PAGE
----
Meghan Markle Speaks Out on Racism and Her Mom Being Called the N-Word in Resurfaced Video
"I'm bi-racial. Most people can’t tell what I'm mixed with, and so much of my life has felt like being a fly on the wall," Meghan said in a 2012 campaign
As an actress on the USA show Suits, Meghan participated in the "I Won’t Stand For…" campaign as part of the charity Erase the Hate. In the video, she wears a T-shirt with the words "I Won't Stand For Racism" as she opens up about being biracial.
"I'm biracial. Most people can’t tell what I'm mixed with, and so much of my life has felt like being a fly on the wall," Meghan said. "And so some of the slurs I've heard or the really offensive jokes, or the names, it's just hit me in a really strong way."
She continued by bringing up an experience with her mother, Doria Ragland.
"You know, a couple of years ago I heard someone call my mom the N-word. So I think for me, beyond being personally affected by racism, just to see the landscape of what our country is like right now, certainly the world, and to want things to be better," she continued.
Meghan went on to say that people are often treated based on how they look, but "certain people don’t look at me and see me as a black woman or a biracial woman."
"They treat me differently I think than they would if they knew what I was mixed with and I think that is, I don’t know, it can be a struggle as much as it can be a good thing depending on the people that you’re dealing with," she said.
Meghan, who recently relocated to her hometown of Los Angeles with husband Prince Harry and 1-year-old son Archie, said leaving L.A. was like "leaving this bubble" where she didn't experience much "close-mindedness."
"I think that in doing that it really opened my eyes to a mentality that still exists that I thought was backdated to the days of when my grandfather moved our family from Cleveland to L.A., and they drove across the country and to stop and get food, whatever kind of place they were going to, and they had to go round the back to get food for the family," she said. "You know, I thought that was really isolated to those days that we were past, and sadly they're not."
"I am really proud of my heritage on both sides. I'm really proud of where I've come from and where I'm going," Meghan concluded. "But yeah, I hope that by the time I have children that people are even more open-minded to how things are changing and that having a mixed world is what it's all about. I mean, certainly, it makes it a lot more beautiful and a lot more interesting."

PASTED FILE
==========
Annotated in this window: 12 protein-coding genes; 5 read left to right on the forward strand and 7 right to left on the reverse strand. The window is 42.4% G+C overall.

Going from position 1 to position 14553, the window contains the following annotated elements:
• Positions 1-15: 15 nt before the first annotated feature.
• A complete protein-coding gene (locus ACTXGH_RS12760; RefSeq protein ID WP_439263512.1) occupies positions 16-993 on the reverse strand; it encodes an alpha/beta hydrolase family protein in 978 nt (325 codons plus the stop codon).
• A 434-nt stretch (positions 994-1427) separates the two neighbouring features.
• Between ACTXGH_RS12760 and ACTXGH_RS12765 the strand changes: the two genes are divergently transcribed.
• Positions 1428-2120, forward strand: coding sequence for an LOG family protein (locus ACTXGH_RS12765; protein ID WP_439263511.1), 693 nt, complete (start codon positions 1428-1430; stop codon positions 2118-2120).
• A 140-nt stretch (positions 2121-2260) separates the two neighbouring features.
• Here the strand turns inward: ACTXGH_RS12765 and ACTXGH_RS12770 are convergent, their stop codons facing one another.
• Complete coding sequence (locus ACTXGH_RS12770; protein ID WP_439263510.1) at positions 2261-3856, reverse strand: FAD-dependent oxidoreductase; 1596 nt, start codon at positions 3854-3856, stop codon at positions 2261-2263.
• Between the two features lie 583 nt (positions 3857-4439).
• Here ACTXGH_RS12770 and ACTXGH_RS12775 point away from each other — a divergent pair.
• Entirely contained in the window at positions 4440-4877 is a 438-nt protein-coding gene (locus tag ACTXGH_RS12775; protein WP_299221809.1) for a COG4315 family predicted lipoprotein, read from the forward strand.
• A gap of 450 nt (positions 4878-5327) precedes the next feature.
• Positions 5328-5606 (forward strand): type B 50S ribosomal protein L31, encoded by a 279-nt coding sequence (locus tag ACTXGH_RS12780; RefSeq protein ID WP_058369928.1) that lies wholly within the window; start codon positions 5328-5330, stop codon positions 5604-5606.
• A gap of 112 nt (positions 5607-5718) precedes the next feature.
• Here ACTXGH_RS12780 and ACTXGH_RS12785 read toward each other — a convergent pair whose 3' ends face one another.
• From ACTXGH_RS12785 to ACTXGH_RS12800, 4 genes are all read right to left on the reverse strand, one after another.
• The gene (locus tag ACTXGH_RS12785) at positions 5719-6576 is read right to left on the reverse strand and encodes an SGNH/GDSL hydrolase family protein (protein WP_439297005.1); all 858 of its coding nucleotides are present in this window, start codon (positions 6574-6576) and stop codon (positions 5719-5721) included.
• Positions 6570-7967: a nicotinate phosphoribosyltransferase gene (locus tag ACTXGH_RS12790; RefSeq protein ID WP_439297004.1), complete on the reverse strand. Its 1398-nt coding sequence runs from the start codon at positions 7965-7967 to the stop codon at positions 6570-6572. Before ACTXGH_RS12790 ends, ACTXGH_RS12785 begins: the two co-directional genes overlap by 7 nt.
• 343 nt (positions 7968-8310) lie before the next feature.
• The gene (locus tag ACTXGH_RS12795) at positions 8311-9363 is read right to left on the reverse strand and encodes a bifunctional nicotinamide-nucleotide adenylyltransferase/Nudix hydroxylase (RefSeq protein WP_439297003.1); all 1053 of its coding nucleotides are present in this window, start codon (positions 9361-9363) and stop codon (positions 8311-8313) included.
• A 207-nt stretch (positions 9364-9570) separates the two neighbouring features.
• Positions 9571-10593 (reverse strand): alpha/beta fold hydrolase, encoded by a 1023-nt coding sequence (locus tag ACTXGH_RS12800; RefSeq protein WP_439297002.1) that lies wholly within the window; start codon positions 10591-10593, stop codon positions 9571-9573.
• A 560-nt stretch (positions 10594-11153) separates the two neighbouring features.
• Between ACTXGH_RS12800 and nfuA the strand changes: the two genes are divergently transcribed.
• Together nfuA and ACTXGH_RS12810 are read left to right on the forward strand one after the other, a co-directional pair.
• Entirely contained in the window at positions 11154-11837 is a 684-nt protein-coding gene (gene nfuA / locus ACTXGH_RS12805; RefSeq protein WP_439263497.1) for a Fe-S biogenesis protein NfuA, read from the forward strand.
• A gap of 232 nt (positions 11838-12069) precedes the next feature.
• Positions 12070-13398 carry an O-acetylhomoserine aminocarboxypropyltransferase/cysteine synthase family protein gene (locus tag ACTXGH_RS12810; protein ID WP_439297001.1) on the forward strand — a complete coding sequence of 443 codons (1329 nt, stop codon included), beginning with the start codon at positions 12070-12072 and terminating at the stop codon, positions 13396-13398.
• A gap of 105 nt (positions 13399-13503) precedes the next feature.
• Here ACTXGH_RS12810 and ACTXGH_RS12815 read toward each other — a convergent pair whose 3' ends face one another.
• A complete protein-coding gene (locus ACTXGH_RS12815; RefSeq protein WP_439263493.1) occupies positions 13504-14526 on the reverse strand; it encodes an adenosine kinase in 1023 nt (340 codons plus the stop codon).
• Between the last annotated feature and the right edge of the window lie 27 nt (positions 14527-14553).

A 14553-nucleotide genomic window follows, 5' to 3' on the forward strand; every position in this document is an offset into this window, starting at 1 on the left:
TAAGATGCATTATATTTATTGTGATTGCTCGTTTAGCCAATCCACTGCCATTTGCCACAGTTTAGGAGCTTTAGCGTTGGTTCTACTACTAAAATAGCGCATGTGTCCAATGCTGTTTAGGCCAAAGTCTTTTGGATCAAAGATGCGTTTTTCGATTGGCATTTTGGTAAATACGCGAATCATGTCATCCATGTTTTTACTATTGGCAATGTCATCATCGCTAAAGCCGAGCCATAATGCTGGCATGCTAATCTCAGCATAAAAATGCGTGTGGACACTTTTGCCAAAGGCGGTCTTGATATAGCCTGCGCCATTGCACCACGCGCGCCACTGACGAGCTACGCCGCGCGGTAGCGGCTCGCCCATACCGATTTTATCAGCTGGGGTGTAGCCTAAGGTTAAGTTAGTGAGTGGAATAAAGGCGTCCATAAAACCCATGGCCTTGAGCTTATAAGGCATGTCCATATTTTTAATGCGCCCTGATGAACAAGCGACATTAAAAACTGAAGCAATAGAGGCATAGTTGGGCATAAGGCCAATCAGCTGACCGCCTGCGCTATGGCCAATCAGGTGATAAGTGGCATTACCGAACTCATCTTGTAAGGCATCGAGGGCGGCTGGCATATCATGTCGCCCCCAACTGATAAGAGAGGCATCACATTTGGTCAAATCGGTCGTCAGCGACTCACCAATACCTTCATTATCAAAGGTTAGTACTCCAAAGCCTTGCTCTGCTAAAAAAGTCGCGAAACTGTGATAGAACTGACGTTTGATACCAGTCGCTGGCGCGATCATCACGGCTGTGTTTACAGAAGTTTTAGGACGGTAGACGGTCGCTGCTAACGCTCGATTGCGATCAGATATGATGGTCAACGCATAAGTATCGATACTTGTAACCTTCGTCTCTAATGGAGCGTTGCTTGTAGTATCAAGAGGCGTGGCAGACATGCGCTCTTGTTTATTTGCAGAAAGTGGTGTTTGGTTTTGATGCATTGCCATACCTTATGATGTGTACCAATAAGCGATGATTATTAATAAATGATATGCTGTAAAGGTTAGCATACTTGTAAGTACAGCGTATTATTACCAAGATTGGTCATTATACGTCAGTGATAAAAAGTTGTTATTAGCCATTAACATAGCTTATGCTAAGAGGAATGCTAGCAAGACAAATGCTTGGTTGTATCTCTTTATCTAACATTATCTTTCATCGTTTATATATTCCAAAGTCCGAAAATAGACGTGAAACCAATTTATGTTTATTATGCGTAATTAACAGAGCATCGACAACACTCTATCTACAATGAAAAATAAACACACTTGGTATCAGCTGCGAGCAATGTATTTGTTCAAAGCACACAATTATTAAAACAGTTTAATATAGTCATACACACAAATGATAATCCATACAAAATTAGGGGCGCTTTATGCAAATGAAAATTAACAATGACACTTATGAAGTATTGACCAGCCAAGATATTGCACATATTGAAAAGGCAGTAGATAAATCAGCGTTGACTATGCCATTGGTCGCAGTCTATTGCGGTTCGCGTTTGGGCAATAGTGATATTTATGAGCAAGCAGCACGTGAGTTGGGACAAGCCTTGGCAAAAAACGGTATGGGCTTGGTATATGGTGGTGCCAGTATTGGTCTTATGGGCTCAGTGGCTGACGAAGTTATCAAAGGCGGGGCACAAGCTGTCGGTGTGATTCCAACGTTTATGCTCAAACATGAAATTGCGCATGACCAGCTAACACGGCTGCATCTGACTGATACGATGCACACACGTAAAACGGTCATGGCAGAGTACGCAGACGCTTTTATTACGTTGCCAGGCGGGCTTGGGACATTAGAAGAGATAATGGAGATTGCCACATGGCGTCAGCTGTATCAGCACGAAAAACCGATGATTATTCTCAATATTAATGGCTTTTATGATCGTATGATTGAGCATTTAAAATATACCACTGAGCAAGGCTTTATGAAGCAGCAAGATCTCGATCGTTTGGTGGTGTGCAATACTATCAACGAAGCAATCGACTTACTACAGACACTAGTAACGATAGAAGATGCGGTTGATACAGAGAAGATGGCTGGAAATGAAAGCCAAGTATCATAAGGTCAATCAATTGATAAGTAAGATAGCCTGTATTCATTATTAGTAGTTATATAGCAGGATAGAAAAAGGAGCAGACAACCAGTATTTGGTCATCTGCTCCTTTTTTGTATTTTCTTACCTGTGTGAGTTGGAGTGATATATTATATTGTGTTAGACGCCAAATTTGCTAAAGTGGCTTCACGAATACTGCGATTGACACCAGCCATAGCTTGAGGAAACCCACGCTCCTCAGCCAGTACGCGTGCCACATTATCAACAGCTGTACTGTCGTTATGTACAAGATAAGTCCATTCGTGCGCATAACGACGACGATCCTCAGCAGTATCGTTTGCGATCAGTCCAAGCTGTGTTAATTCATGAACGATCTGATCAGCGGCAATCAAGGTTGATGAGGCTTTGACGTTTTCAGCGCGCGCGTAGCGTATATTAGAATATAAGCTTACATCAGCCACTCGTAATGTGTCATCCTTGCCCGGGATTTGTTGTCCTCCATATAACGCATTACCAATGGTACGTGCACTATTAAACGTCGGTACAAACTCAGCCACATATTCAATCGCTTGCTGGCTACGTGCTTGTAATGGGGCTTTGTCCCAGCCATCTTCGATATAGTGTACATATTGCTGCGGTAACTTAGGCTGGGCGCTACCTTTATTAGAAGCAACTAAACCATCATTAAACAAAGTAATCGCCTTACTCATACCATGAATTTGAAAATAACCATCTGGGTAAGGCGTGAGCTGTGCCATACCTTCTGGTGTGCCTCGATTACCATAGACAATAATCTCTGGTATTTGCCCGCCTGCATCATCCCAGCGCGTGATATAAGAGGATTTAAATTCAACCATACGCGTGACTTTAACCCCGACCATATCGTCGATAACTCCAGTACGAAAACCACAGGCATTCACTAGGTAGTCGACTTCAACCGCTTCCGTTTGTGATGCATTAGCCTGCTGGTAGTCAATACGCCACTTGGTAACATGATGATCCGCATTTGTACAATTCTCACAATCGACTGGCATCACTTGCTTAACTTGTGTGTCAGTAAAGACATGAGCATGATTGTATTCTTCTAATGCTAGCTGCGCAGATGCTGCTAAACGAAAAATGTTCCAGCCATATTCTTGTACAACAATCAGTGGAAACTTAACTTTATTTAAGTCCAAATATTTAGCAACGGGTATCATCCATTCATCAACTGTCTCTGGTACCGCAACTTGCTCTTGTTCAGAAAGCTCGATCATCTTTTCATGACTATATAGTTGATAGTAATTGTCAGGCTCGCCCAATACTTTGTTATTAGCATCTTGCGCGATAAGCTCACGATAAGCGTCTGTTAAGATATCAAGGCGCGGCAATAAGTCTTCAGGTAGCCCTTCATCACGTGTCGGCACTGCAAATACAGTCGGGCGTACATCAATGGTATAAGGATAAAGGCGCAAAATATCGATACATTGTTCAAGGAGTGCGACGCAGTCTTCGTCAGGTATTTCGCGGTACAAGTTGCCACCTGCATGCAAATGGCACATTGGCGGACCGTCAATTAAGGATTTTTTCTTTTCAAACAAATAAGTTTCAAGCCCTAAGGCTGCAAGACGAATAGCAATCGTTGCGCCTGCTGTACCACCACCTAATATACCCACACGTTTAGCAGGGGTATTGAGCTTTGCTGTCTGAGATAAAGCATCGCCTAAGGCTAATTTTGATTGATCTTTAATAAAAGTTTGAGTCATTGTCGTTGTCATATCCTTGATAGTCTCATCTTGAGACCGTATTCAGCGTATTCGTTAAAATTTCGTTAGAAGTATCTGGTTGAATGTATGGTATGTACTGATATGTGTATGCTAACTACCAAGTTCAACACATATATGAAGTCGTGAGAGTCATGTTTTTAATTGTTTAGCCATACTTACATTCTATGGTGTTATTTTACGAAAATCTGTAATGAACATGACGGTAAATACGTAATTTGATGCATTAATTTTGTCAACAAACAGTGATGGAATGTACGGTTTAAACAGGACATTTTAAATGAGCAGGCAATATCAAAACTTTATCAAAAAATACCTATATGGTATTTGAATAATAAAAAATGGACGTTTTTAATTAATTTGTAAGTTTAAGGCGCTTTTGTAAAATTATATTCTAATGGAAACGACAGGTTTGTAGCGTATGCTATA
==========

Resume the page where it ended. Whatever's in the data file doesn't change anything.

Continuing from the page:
Concerns of racism were addressed by Prince Harry in November 2016, when the royal issued a rare public statement criticizing the press for subjecting his then-girlfriend Meghan to "a wave of abuse and harassment."
"Some of this has been very public – the smear on the front page of a national newspaper; the racial undertones of comment pieces; and the outright sexism and racism of social media trolls and web article comments,” the statement read. "Prince Harry is worried about Ms. Markle's safety and is deeply disappointed that he has not been able to protect her."
Meghan herself also spoke out about the abuse, calling it "disheartening" during the couple’s engagement interview.
"You know it’s a shame that is the climate in this world to focus that much on that . . . but I think, you know, at the end of the day I’m really just proud of who I am and where I come from, and we have never put any focus on that," she said. "We have just focused on who we are as a couple."
During Meghan and Harry's tour to South Africa last fall, the Duchess of Sussex proudly spoke about her Black heritage.
“On one personal note, may I just say that while I am here with my husband as a member of the royal family, I want you to know that for me, I am here as a mother, as a wife, as a woman, as a woman of color, and as your sister,” she said to cheers from the crowd. “I am here with you, and I am here for you."